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Learning to Love Those ... uh, Documentaries

By David Sterritt / March 22, 1989


MOST audiences think of documentary film as a sort of poor relation to mainstream commercial movies - respectable, maybe, but not really important and usually not much fun. Accordingly, nonfiction films have always found it hard to attract attention outside the specialized domain of museums, classrooms, and other ``educational'' venues. Video documentaries face the same problem when they don't fit the ritualized patterns of network news and ``magazine'' shows. On television, they're often relegated to out-of-the-way time slots on PBS and local channels hungry for programming. Off television, they have even fewer havens than their celluloid cousins.

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Yet video documentary has an honorable history, stretching back 25 years and encompassing a wide range of visual and informational styles. That history is featured in an ambitious new program called ``American Documentary Video: Subject to Change,'' which had its premi`ere at the Museum of Modern Art here and has now embarked on a wide-ranging international tour sponsored by the American Federation of Arts.

What makes museum-quality video different from things we see on our late-night TV screens at home? I asked video teacher and curator Deirdre Boyle, who assembled the ``Subject to Change'' program. ``A lot of these tapes were made for television,'' she replied. ``But some of them ... never got on television because the work was too controversial, or because it set out to fundamentally undermine the notions of television.''

A prime example of this ``undermining'' activity is a videotape called ``Media Burn,'' made in 1975 by Ant Farm, a San Francisco arts group.

``They really set out to criticize the way in which the media collude with the government, industry, and the space program, for example, in creating media events,'' says Ms. Boyle. ``So they set up their own media event. They staged a happening [in which] a Cadillac drove through a burning pyramid of television sets - to celebrate Americans kicking the TV habit.'' The result, says Boyle, was an antimedia media event - a ``rather amusing idea'' that became subversive by criticizing the whole idea of capturing public attention with outrageous stunts. ``This was never broadcast,'' she adds with a smile.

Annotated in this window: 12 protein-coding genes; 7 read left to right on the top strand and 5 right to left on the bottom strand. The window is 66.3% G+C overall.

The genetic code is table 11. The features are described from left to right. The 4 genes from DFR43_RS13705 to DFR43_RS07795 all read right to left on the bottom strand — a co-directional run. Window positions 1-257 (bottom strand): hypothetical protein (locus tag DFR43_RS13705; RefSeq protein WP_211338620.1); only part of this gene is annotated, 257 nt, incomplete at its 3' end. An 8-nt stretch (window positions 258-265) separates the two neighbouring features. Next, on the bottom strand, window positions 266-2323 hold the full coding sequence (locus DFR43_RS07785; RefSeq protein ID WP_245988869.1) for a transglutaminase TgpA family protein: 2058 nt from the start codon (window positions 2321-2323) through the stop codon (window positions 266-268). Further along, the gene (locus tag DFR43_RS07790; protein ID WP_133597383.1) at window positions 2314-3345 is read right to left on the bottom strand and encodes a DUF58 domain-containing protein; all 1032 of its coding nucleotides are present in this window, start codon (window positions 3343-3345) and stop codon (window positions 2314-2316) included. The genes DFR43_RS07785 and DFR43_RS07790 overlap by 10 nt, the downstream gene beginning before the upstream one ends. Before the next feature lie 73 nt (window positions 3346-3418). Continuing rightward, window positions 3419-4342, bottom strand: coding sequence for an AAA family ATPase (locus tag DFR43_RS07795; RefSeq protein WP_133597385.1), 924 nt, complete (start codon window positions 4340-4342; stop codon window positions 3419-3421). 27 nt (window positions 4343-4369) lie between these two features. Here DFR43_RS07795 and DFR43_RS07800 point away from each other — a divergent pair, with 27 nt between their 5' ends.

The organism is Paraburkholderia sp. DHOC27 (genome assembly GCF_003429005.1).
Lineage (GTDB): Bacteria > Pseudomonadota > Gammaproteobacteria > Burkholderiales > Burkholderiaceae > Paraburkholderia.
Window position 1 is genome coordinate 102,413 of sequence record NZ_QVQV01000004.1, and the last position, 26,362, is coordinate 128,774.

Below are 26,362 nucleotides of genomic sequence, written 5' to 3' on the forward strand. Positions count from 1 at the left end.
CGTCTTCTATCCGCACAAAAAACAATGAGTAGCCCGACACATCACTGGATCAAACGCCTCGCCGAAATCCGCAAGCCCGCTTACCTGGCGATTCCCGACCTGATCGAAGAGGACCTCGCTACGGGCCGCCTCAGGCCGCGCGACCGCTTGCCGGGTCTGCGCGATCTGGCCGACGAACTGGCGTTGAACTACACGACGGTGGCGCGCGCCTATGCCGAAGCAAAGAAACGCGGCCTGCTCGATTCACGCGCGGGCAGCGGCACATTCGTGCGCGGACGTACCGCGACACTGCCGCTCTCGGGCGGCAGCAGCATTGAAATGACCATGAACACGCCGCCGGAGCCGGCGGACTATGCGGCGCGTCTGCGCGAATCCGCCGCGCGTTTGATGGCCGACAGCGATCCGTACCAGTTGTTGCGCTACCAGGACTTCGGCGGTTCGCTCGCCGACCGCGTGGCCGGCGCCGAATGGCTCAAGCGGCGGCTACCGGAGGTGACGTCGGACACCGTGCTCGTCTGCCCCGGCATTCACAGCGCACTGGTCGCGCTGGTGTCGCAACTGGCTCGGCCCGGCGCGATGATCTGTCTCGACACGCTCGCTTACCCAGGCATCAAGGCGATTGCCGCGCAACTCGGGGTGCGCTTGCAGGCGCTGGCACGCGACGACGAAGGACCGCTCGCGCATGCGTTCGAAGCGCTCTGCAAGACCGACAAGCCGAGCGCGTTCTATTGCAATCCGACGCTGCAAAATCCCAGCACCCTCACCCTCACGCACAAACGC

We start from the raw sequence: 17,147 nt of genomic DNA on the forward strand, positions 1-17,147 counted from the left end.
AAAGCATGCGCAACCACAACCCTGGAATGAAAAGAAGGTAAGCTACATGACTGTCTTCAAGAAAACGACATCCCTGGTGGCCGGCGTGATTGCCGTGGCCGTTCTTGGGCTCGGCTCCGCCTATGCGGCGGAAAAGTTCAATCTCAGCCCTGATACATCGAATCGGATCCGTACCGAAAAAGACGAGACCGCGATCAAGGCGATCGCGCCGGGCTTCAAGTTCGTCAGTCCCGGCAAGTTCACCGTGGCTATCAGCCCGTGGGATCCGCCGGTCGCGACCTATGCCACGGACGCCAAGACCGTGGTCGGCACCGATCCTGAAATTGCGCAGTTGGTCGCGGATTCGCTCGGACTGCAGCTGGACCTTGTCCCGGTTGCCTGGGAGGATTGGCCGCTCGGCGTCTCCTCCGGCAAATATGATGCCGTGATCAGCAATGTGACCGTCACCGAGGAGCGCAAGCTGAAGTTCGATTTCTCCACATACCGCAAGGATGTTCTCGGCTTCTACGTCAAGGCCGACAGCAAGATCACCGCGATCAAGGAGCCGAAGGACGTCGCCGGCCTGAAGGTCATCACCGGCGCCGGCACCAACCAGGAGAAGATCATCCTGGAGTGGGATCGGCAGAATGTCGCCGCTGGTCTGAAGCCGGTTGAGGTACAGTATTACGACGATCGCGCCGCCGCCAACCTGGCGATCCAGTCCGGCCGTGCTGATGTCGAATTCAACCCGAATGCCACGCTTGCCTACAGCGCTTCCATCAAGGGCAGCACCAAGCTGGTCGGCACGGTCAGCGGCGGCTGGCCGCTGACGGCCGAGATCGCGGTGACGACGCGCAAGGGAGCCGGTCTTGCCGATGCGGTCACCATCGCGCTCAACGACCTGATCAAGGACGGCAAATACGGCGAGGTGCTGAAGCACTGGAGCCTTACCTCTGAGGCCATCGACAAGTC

``Media Burn'' is one of 26 videos, made between 1965 and 1988, that make up the 10 ``Subject To Change'' programs. Together, they cover a wide range of styles. There's the cin'ema-v'erit'e realism of ``The Clarks,'' a portrait of a welfare family in New Orleans, and ``Frank, a Vietnam Veteran,'' an extended ``talking head'' monologue.

There's the poetic and impressionistic approach of ``Meta Mayan II,'' an ethnological study, and ``Smothering Dreams,'' an antiwar statement. There's also the polemics of ``Healthcare: Your Money or Your Life,'' and the historical concern of ``A Common Man's Courage,'' and the political passion of ``Doctors, Liars, and Women: AIDS Activists Say No to Cosmo,'' and the eccentricity of ``Herb Schiller Reads the New York Times - 712 Pages of Waste: The Sunday Times.''

Boyle says these very different videos were made by very different artists. ``There's a wide spectrum of people involved,'' she reports, ``from activists who are concerned with burning issues - who use video as a tool to get their ideas across - to artists who are concerned with the nature of the medium.... You have people who are working as free-lance journalists for television, and others who do work that would only be seen in a museum.''

The styles of video documentary have been influenced not only by different artistic personalities, Boyle continues, but also by the passing of time.